Here is the next part in this six-part series on the NRL’s most powerful clubs.
Melbourne have won their past 16 NRL games when not playing the week before, with the Storm’s ability to start fast likely to help them after the game’s hiatus.
Melbourne’s ability to start fast and play clinical football might give them the biggest advantage if the NRL’s hiatus ends late next month.
The Storm are one of six teams undefeated through the opening two rounds of the competition, after wins over Manly and Cronulla. They are also renowned as the best starters in the competition.
They have won their past 18 Round 1 matches, going undefeated on the opening weekend of the season since coach Craig Bellamy’s signing in 2003.
Crucially, they’ve also won their past 16 matches after a week off, dating back to 2016, be it after a bye, representative round, in the finals or at the season’s start.
Also playing into Melbourne’s hands is their clinical nature, according to former champion Melbourne halfback Cooper Cronk.
“I think Melbourne and Canberra are positioned perfectly,” Cronk told Fox League Live.
“Basically, what is going to win you footy games is good defence, high completions and a good kicking game.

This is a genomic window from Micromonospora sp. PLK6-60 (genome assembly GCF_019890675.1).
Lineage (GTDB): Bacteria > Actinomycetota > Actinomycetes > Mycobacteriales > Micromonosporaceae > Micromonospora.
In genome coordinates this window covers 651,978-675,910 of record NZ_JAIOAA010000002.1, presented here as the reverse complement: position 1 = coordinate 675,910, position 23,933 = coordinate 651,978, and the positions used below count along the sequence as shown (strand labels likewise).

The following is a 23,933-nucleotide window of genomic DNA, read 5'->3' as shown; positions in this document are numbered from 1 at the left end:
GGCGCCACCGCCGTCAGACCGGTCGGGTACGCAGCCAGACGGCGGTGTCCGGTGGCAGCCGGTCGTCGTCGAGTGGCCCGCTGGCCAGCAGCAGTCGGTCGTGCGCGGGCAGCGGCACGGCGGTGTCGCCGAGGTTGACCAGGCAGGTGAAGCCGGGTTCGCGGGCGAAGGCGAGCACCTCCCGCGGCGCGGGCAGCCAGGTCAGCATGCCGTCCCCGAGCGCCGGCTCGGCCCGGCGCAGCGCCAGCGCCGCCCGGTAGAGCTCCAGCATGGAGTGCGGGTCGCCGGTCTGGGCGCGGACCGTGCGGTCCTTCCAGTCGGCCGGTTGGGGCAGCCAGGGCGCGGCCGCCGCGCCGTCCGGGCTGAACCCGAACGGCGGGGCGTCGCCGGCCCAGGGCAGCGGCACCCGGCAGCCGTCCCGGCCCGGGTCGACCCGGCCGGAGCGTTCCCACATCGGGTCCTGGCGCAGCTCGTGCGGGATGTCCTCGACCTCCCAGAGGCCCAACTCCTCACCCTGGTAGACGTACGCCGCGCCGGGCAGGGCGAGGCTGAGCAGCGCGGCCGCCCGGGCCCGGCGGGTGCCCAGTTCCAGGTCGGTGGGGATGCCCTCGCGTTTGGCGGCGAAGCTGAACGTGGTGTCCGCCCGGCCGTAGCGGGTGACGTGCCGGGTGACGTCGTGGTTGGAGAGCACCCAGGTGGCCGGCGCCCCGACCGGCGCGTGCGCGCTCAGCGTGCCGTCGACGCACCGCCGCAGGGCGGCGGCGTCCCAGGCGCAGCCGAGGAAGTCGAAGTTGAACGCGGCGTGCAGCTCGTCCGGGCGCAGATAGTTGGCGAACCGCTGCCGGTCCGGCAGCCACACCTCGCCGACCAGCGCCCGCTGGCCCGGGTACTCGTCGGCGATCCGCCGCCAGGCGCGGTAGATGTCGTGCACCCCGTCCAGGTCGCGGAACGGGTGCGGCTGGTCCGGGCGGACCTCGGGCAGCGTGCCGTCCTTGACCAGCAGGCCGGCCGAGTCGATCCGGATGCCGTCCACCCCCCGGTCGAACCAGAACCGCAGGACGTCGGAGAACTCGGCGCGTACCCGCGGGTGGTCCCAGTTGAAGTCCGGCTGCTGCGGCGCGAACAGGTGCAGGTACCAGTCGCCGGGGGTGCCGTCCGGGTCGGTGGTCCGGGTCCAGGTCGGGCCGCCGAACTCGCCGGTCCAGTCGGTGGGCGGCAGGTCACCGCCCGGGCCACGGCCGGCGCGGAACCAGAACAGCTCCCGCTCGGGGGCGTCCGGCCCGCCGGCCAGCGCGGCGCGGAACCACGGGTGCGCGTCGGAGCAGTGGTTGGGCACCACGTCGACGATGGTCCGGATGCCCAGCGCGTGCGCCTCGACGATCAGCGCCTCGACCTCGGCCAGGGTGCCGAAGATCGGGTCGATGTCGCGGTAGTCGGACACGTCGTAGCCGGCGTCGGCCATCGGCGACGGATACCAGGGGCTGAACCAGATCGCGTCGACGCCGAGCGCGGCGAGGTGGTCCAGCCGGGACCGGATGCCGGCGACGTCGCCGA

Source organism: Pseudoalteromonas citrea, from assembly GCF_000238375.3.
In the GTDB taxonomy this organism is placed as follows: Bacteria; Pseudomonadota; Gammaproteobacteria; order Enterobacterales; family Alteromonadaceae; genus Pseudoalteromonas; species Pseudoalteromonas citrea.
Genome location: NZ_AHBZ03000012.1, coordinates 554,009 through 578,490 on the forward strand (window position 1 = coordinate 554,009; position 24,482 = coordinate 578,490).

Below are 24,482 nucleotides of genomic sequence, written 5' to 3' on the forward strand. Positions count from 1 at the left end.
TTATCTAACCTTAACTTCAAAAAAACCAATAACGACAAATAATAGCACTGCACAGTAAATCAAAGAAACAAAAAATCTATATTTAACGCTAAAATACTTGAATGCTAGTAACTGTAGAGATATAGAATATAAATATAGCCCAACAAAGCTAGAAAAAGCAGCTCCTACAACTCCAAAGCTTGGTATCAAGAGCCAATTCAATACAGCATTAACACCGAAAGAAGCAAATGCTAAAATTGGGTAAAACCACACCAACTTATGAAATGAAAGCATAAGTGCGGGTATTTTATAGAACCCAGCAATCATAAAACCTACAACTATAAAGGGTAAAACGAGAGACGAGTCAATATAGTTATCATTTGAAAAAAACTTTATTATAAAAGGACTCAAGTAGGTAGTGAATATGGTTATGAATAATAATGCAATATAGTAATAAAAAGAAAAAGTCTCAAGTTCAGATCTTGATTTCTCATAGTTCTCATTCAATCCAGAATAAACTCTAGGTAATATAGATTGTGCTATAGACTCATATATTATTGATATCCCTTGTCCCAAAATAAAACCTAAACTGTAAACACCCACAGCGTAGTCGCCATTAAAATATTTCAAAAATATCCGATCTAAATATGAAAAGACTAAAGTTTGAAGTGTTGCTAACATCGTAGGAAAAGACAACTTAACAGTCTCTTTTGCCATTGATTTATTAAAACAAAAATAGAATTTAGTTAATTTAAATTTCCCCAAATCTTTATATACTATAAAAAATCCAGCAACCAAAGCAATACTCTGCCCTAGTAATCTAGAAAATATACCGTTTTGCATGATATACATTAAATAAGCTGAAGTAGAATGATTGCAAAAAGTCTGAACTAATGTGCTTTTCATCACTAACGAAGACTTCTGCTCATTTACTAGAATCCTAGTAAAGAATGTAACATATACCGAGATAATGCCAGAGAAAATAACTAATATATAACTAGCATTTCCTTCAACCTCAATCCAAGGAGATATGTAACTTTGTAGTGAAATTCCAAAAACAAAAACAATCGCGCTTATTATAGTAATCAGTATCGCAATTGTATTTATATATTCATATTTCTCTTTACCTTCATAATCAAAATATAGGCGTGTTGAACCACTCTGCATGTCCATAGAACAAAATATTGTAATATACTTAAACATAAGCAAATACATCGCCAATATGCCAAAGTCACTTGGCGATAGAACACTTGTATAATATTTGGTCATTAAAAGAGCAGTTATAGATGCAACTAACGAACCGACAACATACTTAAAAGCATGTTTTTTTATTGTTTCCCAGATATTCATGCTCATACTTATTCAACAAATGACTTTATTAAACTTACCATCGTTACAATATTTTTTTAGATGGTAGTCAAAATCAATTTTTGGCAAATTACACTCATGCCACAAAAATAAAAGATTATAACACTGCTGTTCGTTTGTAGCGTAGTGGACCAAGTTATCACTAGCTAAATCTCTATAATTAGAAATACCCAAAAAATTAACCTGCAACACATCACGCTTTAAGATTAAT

“Make the other teams make errors and then you kick on afterwards. And Melbourne has been doing that for a long period of time.
“(They) haven’t lost a Round 1 under Craig Bellamy since his beginning. So you would imagine that trend is going to continue.”
A shorter season should also favour teams who have recorded early wins.
The NRL is still to decide the exact format of the schedule depending on meetings this week with broadcasters.
However, it’s believed the most likely scenario will be 15 rounds plus some additional rounds for rivalry matches.
An 18-round season, for instance, would likely mean a team could only afford nine losses at the most to make the finals.
And that would place extra pressure on the six teams who have lost both their opening games, including two-time defending premiers the Sydney Roosters.
“It’s going to be a real mental battle for a lot of teams who are 0-2,” says Cronk, who remains on the Roosters’ coaching staff.